Celebrating the Diversity of Islam
The Madani Film Festival showcases films that paint portraits of Muslim communities across the globe. A film about refugee children from Syria.
ISA Demlakhi cannot seem to hide his grief. At his mother’s funeral, the 14-year-old appears troubled. His mother’s passing comes as a terrible blow after his father’s death in the Syrian war and conflict. A young man named Hisham takes Isa from the funeral to an orphanage in Şanlıurfa, a city in the southeast of Turkey. During the journey, Hisham attempts to comfort the boy. “Death is normal for Syrians,” said Hisham.
At the orphanage, Isa joins child survivors of the war in Syria. He makes friends with Ahmad Husrom, 11, and Motaz Faez Basha, 10. Though the three boys have distinct personalities and temperaments, they share the same goal: to leave the orphanage and start a new life elsewhere. They would often skip school, choosing to sell tissue so that they would have money to achieve this goal.
The story about the three Syrian children is the primary narrative line in the film Never Leave Me, screened at the Djakarta Theater XXI, two Wednesdays ago. The film, released in 2017, was the opening film at the Madani Film Festival, October 17-21. With a running time of 96 minutes, Never Leave Me offers a storyline taken from the bitter experiences of Isa, Ahmad and Motaz after they lost their parents to the Syrian war and conflict. “The film is based on their true stories,” said the film’s director, Aida Begic.
Isa, Ahmad, and Motaz act as themselves and the film’s lead characters. Aida succeeded in directing the three children to produce many touching scenes, for example, when Ahmad disappears from the orphanage for some time. When he returns, Ahmad claims to have gone to meet his father, when his father has actually has dissapeared in the war. The scene describes Ahmad’s inextinguishable hope to find the father he has not seen in so long.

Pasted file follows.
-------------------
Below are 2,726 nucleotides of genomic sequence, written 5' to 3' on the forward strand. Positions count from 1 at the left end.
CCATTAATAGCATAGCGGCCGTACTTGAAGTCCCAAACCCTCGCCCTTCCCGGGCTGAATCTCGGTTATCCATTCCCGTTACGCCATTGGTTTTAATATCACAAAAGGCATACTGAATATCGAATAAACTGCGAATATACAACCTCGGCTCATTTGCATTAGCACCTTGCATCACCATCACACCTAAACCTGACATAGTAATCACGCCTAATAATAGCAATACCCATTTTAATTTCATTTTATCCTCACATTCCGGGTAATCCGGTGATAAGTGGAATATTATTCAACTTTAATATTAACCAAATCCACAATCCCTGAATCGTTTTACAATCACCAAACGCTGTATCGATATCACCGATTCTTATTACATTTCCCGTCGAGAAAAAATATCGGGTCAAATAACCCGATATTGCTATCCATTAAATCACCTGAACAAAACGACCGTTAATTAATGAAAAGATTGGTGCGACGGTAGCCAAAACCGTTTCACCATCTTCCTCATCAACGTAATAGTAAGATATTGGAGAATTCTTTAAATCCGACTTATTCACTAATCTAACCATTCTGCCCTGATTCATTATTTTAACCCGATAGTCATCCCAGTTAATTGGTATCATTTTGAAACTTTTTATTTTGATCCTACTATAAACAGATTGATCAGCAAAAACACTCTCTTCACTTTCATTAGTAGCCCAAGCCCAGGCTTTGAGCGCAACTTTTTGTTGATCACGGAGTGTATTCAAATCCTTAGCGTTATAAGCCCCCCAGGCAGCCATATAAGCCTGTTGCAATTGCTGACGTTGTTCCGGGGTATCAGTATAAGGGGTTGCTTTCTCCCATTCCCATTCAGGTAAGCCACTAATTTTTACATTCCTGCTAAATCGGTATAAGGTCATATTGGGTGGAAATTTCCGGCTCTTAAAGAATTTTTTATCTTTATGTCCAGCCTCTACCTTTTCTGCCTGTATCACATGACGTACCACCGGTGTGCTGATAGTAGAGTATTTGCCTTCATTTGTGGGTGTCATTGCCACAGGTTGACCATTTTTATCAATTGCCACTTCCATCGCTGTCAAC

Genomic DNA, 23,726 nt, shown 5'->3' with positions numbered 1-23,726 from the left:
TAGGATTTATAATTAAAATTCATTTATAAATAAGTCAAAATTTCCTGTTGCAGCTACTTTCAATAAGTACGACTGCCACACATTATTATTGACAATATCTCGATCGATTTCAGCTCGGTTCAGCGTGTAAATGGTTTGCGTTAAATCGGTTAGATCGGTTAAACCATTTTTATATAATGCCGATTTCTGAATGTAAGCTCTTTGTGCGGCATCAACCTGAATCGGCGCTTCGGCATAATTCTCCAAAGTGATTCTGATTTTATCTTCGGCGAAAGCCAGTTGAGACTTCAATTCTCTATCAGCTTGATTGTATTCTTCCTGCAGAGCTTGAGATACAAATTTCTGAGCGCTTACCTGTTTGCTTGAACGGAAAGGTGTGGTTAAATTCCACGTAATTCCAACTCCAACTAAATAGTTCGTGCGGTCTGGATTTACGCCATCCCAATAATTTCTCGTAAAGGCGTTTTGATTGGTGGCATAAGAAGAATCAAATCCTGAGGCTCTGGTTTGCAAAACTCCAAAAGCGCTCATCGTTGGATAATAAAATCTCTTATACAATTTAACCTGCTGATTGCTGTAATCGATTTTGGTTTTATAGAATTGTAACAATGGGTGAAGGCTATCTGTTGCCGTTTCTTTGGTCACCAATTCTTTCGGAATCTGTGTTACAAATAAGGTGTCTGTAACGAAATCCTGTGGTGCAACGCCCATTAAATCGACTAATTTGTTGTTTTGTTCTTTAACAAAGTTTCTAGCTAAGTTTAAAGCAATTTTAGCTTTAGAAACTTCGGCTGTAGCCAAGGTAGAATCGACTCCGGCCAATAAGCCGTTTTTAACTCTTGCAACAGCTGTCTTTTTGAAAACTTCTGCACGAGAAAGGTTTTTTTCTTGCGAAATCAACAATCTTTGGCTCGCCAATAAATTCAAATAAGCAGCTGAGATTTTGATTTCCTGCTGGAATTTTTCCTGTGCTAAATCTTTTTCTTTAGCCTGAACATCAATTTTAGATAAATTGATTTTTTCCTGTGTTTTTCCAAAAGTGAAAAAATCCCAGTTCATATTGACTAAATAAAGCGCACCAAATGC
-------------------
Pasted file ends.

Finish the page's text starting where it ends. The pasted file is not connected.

Motaz, on the other hand, has the ambition to join a singing talent show in Adana, a city in the southeast of Turkey. He believes that his participation in the talent search is the best way to get his mother—who has remarried and left Motaz at the orphanage—to take him back.
Never Leave Me -IMDB
The scene became laden with emotion when Motaz fails to hold back his tears on stage. On the whole, it is safe to say that Never Leave Me successfully delivers humanitarian tragedies produced by war. It is no wonder that the film, in Arabic and Turkish, has received numerous awards, among others the Nominee Audience Award at the 2018 Edinburg International Film Festival and a Best Foreign Language film nomination in next year’s 91th Academy Awards.
Besides Never Leave Me, the Madani Film Festival features a a number of other films that portray the lives of Muslims. Foreign films screened at the festival, among others: My Sweet Pepper Land (France, Germany and Iraq/2013), Fatima (France and Canada/2015), Giraffada (Palestine, Italy, Germany, and France/2013), and Timbuktu (France and Mauritania/2014).
Through these films, the Madani Film Festival attempts deliver the Islam one finds in various parts of the world. Islam manifests in the hopes, fears, and aspirations of Muslim communities in numerous countries. “The festival is held to celebrate the diversity of Muslim lives across the globe,” said Putut Widjanarko, a member of the festival’s board.